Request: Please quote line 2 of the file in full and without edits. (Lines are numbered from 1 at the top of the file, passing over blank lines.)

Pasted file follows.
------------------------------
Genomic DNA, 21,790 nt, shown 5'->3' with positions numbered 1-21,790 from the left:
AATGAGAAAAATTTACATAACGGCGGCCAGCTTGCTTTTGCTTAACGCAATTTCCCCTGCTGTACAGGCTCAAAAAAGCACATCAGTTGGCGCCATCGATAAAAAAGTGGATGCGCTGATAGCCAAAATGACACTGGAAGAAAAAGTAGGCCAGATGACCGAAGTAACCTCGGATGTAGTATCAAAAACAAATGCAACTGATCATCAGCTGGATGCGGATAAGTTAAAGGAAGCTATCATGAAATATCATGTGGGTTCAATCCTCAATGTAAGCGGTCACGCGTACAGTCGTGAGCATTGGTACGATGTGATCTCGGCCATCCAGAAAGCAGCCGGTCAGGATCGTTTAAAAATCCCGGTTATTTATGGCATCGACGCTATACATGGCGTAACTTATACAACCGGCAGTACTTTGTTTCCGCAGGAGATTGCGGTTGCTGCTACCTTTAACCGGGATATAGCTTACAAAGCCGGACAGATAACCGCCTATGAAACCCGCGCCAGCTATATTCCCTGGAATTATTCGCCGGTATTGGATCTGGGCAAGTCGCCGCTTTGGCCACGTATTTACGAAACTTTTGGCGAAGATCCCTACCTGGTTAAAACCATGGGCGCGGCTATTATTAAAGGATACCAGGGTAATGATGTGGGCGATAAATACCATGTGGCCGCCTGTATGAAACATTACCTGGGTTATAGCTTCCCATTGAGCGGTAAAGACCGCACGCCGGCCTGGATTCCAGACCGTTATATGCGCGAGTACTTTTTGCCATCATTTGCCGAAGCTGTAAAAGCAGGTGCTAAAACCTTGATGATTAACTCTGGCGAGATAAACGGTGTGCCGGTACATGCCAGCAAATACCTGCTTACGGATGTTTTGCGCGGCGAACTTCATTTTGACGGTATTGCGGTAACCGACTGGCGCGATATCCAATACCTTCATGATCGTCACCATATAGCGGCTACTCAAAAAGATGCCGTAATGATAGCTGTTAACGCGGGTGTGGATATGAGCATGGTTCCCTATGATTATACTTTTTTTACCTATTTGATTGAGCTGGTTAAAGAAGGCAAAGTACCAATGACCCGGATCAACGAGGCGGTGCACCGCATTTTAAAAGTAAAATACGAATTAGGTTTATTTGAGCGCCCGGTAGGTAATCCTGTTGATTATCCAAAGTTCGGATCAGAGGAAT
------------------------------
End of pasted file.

AATGAGAAAAATTTACATAACGGCGGCCAGCTTGCTTTTGCTTAACGCAATTTCCCCTGCTGTACAGGCTCAAAAAAGCACATCAGTTGGCGCCATCGATAAAAAAGTGGATGCGCTGATAGCCAAAATGACACTGGAAGAAAAAGTAGGCCAGATGACCGAAGTAACCTCGGATGTAGTATCAAAAACAAATGCAACTGATCATCAGCTGGATGCGGATAAGTTAAAGGAAGCTATCATGAAATATCATGTGGGTTCAATCCTCAATGTAAGCGGTCACGCGTACAGTCGTGAGCATTGGTACGATGTGATCTCGGCCATCCAGAAAGCAGCCGGTCAGGATCGTTTAAAAATCCCGGTTATTTATGGCATCGACGCTATACATGGCGTAACTTATACAACCGGCAGTACTTTGTTTCCGCAGGAGATTGCGGTTGCTGCTACCTTTAACCGGGATATAGCTTACAAAGCCGGACAGATAACCGCCTATGAAACCCGCGCCAGCTATATTCCCTGGAATTATTCGCCGGTATTGGATCTGGGCAAGTCGCCGCTTTGGCCACGTATTTACGAAACTTTTGGCGAAGATCCCTACCTGGTTAAAACCATGGGCGCGGCTATTATTAAAGGATACCAGGGTAATGATGTGGGCGATAAATACCATGTGGCCGCCTGTATGAAACATTACCTGGGTTATAGCTTCCCATTGAGCGGTAAAGACCGCACGCCGGCCTGGATTCCAGACCGTTATATGCGCGAGTACTTTTTGCCATCATTTGCCGAAGCTGTAAAAGCAGGTGCTAAAACCTTGATGATTAACTCTGGCGAGATAAACGGTGTGCCGGTACATGCCAGCAAATACCTGCTTACGGATGTTTTGCGCGGCGAACTTCATTTTGACGGTATTGCGGTAACCGACTGGCGCGATATCCAATACCTTCATGATCGTCACCATATAGCGGCTACTCAAAAAGATGCCGTAATGATAGCTGTTAACGCGGGTGTGGATATGAGCATGGTTCCCTATGATTATACTTTTTTTACCTATTTGATTGAGCTGGTTAAAGAAGGCAAAGTACCAATGACCCGGATCAACGAGGCGGTGCACCGCATTTTAAAAGTAAAATACGAATTAGGTTTATTTGAGCGCCCGGTAGGTAATCCTGTTGATTATCCAAAGTTCGGATCAGAGGAAT